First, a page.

Mahati Mokkarala, Washington University School of Medicine, 2019

Editor: Justin Foster, MD, PGY-4 Rochester Regional Health, Rochester, NY

Introduction:  

Multiple studies have shown that breast cancer genomic profile can affect metastatic breast cancer treatment effectiveness. Breast cancer gene mutations have been linked towards increased radiation therapy resistance. This JVIR retrospective study determined what genetic prognosticators might influence breast cancer liver metastasis radioembolization treatment.

Materials/Methods:

This study is a retrospective single center study of 31 patients with metastatic invasive breast ductal carcinoma treated with radioembolization for hepatic metastasis. Study members needed to be 1) 18 years of age, 2) have measurable liver metastasis, 3) have Eastern Cooperative Oncology Group (ECOG) status of 0/1, and 4) have a serum creatinine less than or equal to 2.0 mg/dL, total bilirubin level less than 1.2 times the upper limit of normal, and albumin level greater than or equal to 2.0. Patients excluded from the study included those with tumor replacing >70% of the liver. Other exclusion criteria included patients with a contraindication to radioembolization such as patients with bleeding and clotting difficulties, had an allergy to contrast agent, or patients with clinically significant pulmonary/hepatic disease including hepatic encephalopathy and ascites. All 31 patients in the study were female with an average age of 52.2 plus or minus 11.4 years. All the patients received at least 3 lines of systemic therapy.  All but 2 patients had multifocal liver metastasis. Approximately three quarters of patients had ER-positive disease and 1/4 had HER-2 positive documented disease. Out of the 31 patients, 24 patients had tumor genome profiling prior to radioembolization searching for common breast cancer genes using Sequenom Mass Array system or MSK-IMPACT. Radioembolization outcomes were evaluated via chart review of key factors implicated in patient survival. Examples included bilirubin, complete blood count levels before and after radiation, hormone receptor status, and radiation dosage used in radioembolization. Liver tumor burden was determined by preprocedural computed tomography (CT) imaging, and 26 patients had Positron emission tomography–computed tomography (PET/CT) imaging available to document response to treatment. Complete response was defined as when standardized uptake values on PET/CT was >80%  from baseline, partial response at 30-80%, and progressive disease when uptake increased by 30%.

Results:

Out of the 31 patients, 14 were still alive at time of study with a median survival of 10.9 months (95% CI- 9.5-31.8 months). 18 of the 26 patients had an imaging response with 7 having a complete response and 11 having a partial response. Three major adverse events occurred after radioembolization. One event was liver failure with subsequent mortality and the other two were gastric ulcers, confirmed with endoscopic biopsy, and later resolved.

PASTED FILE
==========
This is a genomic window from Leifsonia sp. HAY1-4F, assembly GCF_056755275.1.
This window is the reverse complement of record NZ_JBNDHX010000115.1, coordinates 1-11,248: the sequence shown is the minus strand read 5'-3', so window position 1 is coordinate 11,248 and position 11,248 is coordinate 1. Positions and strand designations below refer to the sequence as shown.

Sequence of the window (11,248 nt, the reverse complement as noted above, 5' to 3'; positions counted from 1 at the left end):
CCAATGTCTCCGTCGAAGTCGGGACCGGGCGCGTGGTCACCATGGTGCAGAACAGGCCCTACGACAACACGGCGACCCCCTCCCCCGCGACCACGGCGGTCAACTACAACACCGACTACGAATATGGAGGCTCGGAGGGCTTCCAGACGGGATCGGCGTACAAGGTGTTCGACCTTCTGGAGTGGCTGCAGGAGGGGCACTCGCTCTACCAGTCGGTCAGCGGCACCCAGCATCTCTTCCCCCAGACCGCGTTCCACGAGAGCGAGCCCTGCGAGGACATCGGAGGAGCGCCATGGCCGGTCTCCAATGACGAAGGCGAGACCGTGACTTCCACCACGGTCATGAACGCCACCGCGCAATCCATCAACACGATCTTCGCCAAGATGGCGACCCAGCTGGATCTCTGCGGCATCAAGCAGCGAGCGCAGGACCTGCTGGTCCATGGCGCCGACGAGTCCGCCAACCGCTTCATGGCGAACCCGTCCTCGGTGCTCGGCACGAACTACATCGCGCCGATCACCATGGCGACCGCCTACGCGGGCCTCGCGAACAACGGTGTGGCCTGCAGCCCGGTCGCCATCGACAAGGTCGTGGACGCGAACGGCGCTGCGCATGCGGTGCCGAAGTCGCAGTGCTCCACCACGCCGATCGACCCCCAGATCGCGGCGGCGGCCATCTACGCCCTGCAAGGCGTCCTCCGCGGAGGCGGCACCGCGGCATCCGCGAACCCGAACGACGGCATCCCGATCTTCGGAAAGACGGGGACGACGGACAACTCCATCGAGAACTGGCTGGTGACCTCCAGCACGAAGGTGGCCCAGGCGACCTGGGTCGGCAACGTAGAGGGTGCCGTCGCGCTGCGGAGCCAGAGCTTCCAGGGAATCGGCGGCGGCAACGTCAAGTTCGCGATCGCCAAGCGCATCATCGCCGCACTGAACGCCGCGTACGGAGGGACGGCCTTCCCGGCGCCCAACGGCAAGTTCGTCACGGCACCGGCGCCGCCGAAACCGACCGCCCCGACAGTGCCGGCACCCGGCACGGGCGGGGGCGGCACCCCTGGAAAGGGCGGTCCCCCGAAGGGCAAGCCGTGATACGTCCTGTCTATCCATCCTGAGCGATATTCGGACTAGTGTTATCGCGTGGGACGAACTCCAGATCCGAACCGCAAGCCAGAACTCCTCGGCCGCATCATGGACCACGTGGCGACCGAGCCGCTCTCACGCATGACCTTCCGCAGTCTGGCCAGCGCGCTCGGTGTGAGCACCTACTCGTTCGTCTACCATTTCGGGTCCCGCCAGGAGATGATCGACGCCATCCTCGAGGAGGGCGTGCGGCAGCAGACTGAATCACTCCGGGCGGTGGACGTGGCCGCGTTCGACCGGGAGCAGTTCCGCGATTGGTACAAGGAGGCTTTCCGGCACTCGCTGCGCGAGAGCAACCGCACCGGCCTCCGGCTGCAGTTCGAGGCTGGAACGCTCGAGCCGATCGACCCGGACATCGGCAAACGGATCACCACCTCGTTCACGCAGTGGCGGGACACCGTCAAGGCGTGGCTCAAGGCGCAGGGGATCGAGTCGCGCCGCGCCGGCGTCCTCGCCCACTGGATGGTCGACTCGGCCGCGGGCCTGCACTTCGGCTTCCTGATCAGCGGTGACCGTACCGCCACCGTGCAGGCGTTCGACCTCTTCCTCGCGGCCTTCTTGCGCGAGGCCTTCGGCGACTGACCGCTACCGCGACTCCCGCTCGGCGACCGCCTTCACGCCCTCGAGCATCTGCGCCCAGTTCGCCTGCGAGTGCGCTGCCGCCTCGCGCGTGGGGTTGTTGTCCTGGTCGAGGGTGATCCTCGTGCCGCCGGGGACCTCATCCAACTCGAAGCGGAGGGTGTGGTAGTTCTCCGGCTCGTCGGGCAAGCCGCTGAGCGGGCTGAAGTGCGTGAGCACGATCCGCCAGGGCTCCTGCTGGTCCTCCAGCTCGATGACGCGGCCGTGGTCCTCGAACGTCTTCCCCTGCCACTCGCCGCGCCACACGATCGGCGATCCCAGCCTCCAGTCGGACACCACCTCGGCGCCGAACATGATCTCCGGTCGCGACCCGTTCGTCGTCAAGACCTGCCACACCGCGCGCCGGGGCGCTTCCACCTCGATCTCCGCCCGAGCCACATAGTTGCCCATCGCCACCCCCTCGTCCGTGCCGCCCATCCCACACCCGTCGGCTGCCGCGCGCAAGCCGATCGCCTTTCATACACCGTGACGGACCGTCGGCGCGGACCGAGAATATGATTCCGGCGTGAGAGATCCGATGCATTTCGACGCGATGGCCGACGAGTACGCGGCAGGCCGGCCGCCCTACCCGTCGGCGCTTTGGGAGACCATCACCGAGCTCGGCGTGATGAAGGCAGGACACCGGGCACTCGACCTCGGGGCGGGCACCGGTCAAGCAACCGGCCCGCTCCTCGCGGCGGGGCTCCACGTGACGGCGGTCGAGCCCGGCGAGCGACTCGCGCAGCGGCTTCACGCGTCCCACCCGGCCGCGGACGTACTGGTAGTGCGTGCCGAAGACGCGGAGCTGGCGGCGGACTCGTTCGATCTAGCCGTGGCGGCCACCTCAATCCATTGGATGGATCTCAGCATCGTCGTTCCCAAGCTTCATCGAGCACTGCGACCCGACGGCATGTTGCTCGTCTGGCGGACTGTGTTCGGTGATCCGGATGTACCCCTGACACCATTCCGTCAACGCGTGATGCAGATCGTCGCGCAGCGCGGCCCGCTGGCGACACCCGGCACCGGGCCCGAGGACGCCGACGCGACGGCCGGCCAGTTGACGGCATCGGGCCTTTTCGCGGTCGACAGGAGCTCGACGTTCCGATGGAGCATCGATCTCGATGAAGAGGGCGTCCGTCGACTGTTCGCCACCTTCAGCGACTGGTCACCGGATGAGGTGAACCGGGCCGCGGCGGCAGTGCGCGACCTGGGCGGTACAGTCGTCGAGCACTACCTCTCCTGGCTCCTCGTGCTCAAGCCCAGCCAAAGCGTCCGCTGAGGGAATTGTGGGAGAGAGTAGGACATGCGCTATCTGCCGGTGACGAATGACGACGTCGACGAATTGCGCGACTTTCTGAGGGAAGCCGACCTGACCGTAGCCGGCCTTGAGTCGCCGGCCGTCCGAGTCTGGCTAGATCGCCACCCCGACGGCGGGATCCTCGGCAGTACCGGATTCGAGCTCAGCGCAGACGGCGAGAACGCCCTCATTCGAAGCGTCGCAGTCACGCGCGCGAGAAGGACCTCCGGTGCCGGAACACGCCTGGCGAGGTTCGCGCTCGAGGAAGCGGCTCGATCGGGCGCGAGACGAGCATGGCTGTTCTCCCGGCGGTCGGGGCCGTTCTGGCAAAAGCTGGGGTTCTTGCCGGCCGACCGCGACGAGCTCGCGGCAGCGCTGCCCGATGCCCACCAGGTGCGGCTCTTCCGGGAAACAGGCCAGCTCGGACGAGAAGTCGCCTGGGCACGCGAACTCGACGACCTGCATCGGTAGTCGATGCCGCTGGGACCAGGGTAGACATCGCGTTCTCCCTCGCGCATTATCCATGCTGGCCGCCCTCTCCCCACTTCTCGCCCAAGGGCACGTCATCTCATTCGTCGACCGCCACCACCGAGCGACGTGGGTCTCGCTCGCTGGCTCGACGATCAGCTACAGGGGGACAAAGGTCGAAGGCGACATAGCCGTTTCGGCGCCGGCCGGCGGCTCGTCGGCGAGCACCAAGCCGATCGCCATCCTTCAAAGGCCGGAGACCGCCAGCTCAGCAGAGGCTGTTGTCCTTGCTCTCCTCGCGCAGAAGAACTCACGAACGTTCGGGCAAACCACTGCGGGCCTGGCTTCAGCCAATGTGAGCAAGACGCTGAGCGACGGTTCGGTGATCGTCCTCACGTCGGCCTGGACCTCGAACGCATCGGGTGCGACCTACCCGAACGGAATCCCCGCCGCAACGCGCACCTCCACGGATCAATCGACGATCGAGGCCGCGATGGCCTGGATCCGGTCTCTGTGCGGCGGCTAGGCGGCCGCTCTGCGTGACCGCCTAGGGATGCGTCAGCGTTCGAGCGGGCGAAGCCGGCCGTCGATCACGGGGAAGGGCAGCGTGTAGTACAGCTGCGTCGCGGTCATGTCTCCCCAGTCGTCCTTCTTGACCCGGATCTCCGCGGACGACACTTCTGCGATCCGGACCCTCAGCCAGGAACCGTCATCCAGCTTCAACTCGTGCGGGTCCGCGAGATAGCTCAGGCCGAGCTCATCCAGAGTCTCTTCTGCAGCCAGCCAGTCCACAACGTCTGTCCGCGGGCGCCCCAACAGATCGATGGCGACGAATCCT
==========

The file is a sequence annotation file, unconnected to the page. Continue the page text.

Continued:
Univariate analysis found that PET/CT imaging response was associated with PI3K pathway mutation but not mutations in gene TP53, MAPK/ERK and HER2 signaling pathways. While complete or partial response on PET/CT was associated with longer median survival, no genetic variables including PI3K mutation status, as well as pre procedure bilirubin values, and tumor burden significantly predicted survival.

Discussion/Conclusion:

The study results showed that patients with certain PI3Kpathway mutations potentially have better imaging response after radioembolization. Study authors were interested in understanding the mechanism behind why these patients responded to radioembolization so effectively. Study authors did acknowledge that results could be skewed by having only 13 patients in thePI3K pathwaymutation pool. Larger prospective studies could further explain what patient populations would benefit from radioembolization. Improved gene sequencing assays for PI3K pathwaymutations could further determine if PI3K pathwaymutation patients have improved imaging and treatment response after radioembolization.  Finally, the study authors acknowledged needing to factor in how intertumoral mutational heterogeneity could affect survival.

Importance for IR:

By having more personalized treatments, IR could propose interventional oncology treatments that can promise improved treatment response and overall survival.  This study adds to the distant possibility of an interventional radiologist that uses specific patient genetic information when deciding  the appropriate treatment that works best for their particular patient.

References:

1. Deipolyi AR., Riedl CC., Bromberg JB, et al. Association of PI3K Pathway Mutations with Early Positron-Emission Tomography/CT Imaging Response after Radioembolization for Breast Cancer Liver Metastases: Results of a Single-Center Retrospective Pilot Study. J Vasc Interv Radiol 2018; 29:1226-1235.